Latin American Commission on Drugs and Democracy

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The Latin American Commission on Drugs and Democracy was a panel of Latin American leaders and intellectuals, co-chaired by former presidents Fernando Henrique Cardoso (Brazil), César Gaviria (Colombia) and Ernesto Zedillo (Mexico).

In March 2009, the commission issued a report[1] which "declared the war on drugs a failure," according to one commentator.[2][3] The commentator drew parallels with the Prohibition in the United States and also reviewed signs of relaxing attitudes toward drugs prohibition in 2009.[2] Another commentator cited Jeffrey Miron of Harvard's work on the subject, Senator James Webb's call for a commission on the subject, and a study by Glenn Greenwald about Portugal's policy of decriminalization published by the Cato Institute while also supporting in general the conclusions of the Latin American Initiative.[4]


Commissioners of the LAI were:


The Global Commission on Drug Policy, chaired by President Cardoso, followed on the work of the LAI and issued a report in 2011. The Global Commission included presidents Zedillo and Gaviria and writer Llosa, and they were joined by, among others, former United Nations Secretary General Kofi Annan, former NATO Secretary General Javier Solana; former US Secretary of State George Shultz, former US Federal Reserve chairman Paul Volcker, writer Carlos Fuentes and businessman activist Richard Branson.[6]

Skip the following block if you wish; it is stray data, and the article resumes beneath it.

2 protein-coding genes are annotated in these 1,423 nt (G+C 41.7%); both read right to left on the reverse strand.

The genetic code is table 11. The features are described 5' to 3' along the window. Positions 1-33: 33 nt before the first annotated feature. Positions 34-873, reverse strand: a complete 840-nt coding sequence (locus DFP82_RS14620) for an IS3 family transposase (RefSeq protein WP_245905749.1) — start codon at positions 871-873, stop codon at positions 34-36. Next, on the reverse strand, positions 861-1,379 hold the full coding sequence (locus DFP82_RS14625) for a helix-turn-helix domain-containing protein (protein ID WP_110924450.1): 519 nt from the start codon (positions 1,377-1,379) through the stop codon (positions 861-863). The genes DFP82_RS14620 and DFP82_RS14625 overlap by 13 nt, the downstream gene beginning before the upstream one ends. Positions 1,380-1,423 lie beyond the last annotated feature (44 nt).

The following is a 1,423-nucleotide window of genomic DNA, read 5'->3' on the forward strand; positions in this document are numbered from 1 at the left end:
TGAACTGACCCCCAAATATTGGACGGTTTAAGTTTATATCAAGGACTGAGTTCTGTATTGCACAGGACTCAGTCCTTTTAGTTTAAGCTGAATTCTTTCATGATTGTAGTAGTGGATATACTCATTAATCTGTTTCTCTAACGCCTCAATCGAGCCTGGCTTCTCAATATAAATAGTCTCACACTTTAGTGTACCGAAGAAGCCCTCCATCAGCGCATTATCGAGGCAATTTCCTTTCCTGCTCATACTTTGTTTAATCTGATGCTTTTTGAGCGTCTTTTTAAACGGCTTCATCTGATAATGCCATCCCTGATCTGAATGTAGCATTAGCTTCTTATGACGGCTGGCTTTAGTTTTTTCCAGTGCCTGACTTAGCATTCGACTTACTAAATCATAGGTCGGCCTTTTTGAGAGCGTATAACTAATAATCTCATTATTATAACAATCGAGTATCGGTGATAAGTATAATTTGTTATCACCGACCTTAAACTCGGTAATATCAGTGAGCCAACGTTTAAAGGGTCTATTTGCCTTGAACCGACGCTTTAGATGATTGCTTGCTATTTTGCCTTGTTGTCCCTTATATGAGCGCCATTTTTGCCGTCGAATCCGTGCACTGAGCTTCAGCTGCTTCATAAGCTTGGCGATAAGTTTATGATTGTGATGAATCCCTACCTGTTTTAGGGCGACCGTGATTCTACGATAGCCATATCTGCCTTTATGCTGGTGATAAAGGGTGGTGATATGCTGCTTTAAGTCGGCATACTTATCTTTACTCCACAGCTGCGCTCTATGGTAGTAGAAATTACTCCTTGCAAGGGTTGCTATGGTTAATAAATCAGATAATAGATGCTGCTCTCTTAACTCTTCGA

External links[edit]

Statement by the Latin American Commission on Drugs and Democracy.


  1. ^ Drugs and Democracy: Toward a Paradigm Shift, commission website. Retrieved 2011-11-25.
  2. ^ a b Gray, Mike, "We tried a war like this once before", Washington Post op-ed, April 12, 2009. Via LAI website. Retrieved 2011-06-04.
  3. ^ Larraya, José Miguel, "The lost war on drugs", El, 03/26/2009. Via LAI website. Retrieved 2011-06-04.
  4. ^ Crook, Clive, "A criminally stupid war on drugs in the US", Financial Times, April 12 2009. Via LAI website. Retrieved 2011-06-04.
  5. ^ "The Commission", LAI web page. Retrieved 2011-06-04.
  6. ^ de Córdoba, José, "Panel Calls War on Drugs a Failure", The Wall Street Journal, June 2, 2011 2:17 pm EDT. Retrieved 2011-06-04.